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06LJUBLJANA386 2006-06-22 04:14:00 CONFIDENTIAL Embassy Ljubljana
Cable title:  

SLOVENIAN ENERGY: THE RUSSIANS ARE COMING?

Tags:   ECON EINV ENRG ETRD SI 
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1. (C) Summary: Following a visit in May to Moscow by Slovene
Prime Minister Janez Jansa and several members of his cabinet
and a large commercial contingent (ref E), and Gazprom CEO
Alexey Miller's visit last week to Slovenia, Slovene media
reports a flurry of meetings, discussions, and rumors of
proposals which indicate that Gazprom is interested in
gaining a foothold in Slovenia. Post understands that the
principal areas of interest for Gazprom are investment in
defunct oil refinery Nafta Lendava, a possible partial
takeover of petroleum retailer Petrol, and also the
construction of a new natural gas pipeline across Slovenia.
Despite nearly daily meetings over the past week, and because
of Slovenia's reticence toward foreign investment and
previously failed agreements with the Russians, it is unclear
whether Gazprom's plans for Slovenia will be realized. End
Summary.



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Gas pipeline or Gas Terminals?


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2. (SBU) As noted ref A, compared with some of its central
and eastern European neighbors, Slovenia's current energy
relationship with Russia is limited and extends only to its
purchase of natural gas. While 60 percent of Slovenia's
needs are supplied by Russia, natural gas accounts only for
approximately 15 percent of total domestic energy usage.
With Gazprom's interest in deepening its involvement in the
Slovene energy sector, however, Slovenia's reliance on
Russian energy sources could change in the coming years.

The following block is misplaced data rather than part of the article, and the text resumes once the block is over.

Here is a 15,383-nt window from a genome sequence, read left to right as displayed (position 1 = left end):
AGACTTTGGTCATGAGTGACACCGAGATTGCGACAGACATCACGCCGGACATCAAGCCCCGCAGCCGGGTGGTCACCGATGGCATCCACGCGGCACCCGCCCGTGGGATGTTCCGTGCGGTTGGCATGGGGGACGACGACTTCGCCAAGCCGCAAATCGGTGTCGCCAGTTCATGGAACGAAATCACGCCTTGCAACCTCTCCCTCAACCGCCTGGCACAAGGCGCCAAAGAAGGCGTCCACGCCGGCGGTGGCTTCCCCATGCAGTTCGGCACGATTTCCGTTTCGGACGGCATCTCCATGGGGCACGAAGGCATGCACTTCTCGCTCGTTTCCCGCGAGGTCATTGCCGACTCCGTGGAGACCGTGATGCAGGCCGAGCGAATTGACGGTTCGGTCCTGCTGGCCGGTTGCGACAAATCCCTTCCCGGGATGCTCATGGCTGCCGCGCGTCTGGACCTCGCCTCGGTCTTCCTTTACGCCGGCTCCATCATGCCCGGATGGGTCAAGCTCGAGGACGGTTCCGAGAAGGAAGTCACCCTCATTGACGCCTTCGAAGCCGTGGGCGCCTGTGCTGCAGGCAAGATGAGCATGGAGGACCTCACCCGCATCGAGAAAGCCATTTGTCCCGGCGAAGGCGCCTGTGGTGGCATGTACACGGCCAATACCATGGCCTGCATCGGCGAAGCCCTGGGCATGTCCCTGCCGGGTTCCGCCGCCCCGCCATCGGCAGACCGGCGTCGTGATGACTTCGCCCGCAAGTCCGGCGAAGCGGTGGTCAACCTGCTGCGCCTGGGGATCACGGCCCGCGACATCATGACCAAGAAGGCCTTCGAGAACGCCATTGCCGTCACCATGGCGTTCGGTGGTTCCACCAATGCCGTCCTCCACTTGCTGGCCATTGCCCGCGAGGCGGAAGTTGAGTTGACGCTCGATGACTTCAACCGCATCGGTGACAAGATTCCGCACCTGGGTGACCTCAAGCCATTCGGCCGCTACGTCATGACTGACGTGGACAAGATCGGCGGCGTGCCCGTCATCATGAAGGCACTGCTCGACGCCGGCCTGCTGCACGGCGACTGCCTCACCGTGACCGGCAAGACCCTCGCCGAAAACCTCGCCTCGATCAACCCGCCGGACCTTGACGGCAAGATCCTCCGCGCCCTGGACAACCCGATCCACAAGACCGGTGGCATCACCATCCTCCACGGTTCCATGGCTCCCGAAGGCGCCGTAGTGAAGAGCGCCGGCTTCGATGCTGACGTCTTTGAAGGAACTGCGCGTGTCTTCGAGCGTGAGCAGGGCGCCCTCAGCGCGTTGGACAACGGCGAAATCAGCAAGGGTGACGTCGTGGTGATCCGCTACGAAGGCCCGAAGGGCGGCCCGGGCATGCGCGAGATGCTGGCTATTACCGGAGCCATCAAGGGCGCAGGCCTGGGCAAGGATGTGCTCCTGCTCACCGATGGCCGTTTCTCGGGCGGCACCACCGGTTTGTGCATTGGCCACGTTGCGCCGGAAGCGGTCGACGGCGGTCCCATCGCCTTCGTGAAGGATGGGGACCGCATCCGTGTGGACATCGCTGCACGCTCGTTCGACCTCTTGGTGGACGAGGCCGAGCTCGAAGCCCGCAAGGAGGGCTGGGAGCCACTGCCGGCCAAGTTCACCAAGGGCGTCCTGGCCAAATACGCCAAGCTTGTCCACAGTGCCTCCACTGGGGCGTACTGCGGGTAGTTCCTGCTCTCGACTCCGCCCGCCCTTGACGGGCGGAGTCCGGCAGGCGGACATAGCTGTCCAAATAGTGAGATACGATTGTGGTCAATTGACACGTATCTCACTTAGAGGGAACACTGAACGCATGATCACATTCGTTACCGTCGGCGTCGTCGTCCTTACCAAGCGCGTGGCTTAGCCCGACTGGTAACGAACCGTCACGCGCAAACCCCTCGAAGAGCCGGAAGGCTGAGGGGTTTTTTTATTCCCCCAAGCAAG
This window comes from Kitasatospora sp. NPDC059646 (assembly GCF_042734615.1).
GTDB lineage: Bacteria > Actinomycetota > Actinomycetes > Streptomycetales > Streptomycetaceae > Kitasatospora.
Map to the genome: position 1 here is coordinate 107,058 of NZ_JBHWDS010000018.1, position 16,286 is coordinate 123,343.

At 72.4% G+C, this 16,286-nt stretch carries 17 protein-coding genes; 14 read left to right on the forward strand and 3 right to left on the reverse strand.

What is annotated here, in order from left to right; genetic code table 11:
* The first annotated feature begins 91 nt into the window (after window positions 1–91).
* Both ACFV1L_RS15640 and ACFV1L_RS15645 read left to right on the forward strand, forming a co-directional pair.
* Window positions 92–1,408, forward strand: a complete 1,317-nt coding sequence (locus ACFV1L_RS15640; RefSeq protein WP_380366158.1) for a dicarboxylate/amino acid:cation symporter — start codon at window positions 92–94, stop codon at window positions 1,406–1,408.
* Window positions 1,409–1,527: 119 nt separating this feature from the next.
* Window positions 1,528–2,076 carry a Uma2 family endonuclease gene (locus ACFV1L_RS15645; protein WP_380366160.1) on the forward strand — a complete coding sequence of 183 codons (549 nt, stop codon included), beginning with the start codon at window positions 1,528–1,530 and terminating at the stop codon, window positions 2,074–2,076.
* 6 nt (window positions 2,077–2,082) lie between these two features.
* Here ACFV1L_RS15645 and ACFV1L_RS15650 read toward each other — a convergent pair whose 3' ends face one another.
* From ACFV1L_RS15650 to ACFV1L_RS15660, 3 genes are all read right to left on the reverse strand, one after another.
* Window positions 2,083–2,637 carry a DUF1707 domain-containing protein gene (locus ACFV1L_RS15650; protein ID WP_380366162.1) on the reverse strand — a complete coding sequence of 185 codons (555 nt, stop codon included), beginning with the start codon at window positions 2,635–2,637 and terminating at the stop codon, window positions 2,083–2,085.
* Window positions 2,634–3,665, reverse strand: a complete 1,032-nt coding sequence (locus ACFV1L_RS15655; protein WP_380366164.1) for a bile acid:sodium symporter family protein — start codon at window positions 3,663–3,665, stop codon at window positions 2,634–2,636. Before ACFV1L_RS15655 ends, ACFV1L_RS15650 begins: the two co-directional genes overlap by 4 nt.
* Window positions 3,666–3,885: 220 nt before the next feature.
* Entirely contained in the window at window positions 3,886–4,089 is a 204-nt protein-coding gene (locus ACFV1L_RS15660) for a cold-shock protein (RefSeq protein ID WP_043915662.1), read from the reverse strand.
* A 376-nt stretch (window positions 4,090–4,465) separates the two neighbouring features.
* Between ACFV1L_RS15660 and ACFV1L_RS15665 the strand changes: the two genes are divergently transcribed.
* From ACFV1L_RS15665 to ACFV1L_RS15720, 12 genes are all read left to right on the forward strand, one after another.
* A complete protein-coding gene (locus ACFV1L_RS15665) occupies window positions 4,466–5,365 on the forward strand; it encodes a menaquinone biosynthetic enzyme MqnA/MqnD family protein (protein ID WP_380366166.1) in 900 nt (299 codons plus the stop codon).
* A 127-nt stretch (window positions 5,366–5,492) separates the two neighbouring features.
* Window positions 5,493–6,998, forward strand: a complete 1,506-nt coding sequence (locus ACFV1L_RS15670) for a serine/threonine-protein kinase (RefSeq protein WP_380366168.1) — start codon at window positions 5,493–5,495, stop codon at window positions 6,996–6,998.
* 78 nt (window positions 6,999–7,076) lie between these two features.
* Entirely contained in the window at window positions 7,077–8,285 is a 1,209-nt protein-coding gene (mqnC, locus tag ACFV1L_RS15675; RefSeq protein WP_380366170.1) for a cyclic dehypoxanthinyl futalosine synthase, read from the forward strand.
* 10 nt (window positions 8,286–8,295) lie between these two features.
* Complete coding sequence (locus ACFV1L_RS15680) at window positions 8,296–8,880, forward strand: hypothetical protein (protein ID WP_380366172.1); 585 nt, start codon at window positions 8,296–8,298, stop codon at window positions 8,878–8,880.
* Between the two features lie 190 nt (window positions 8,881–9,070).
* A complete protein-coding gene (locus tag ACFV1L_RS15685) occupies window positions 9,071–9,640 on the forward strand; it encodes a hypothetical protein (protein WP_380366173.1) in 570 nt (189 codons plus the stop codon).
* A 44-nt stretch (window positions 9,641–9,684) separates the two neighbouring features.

During his recent visit to Slovenia, Gazprom CEO Miller
indicated he was interested in investing in Slovenia's
natural gas transportation infrastructure. Post contacts
note that existing pipelines could not meet demand should
Slovenia decide to raise its usage of natural gas, a
strategic direction that appears increasingly likely.



3. (SBU) In an effort to decrease Slovenia's reliance on coal
as a source of electricity production, Minister of the
Economy Andrej Vizjak has expressed interest in the
construction of natural gas-fired power plants to supplant or
replace some portion of coal-based domestic energy supply.
The GOS has completed feasibility studies for two new
facilities, both of which would require a significant
increase in current natural gas transport capacity and,
presumably, a greater reliance on Russia as an energy
supplier.



4. (SBU) Any pipeline that would be constructed would be
designed to supply Slovenia as well as Italy and potentially
other neighbors. Press reports indicate that the
construction of an additional gas pipeline on Slovenian
territory would be more palatable than the current Italian
plan for two liquefied natural gas (LNG) holding terminals
near the Italian-Slovene border in the Gulf of Trieste.
There is no evidence to indicate that the Gazprom proposal
was specifically designed to counter the terminal plans. In
press reports, however, Vizjak noted that the pipeline would